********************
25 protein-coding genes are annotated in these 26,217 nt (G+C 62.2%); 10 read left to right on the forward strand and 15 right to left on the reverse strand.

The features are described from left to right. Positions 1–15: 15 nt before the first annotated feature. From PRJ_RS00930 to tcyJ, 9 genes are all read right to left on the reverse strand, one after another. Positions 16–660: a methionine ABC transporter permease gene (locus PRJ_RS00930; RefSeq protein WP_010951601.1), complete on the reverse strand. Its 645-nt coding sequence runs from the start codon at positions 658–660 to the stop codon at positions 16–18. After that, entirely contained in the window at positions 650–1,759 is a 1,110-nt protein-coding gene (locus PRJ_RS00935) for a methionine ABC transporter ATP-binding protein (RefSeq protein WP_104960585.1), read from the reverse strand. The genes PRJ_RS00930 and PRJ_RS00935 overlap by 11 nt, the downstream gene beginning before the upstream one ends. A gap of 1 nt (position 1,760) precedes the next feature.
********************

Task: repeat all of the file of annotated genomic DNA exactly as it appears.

25 protein-coding genes are annotated in these 26,217 nt (G+C 62.2%); 10 read left to right on the forward strand and 15 right to left on the reverse strand.

The features are described from left to right. Positions 1–15: 15 nt before the first annotated feature. From PRJ_RS00930 to tcyJ, 9 genes are all read right to left on the reverse strand, one after another. Positions 16–660: a methionine ABC transporter permease gene (locus PRJ_RS00930; RefSeq protein WP_010951601.1), complete on the reverse strand. Its 645-nt coding sequence runs from the start codon at positions 658–660 to the stop codon at positions 16–18. After that, entirely contained in the window at positions 650–1,759 is a 1,110-nt protein-coding gene (locus PRJ_RS00935) for a methionine ABC transporter ATP-binding protein (RefSeq protein WP_104960585.1), read from the reverse strand. The genes PRJ_RS00930 and PRJ_RS00935 overlap by 11 nt, the downstream gene beginning before the upstream one ends. A gap of 1 nt (position 1,760) precedes the next feature.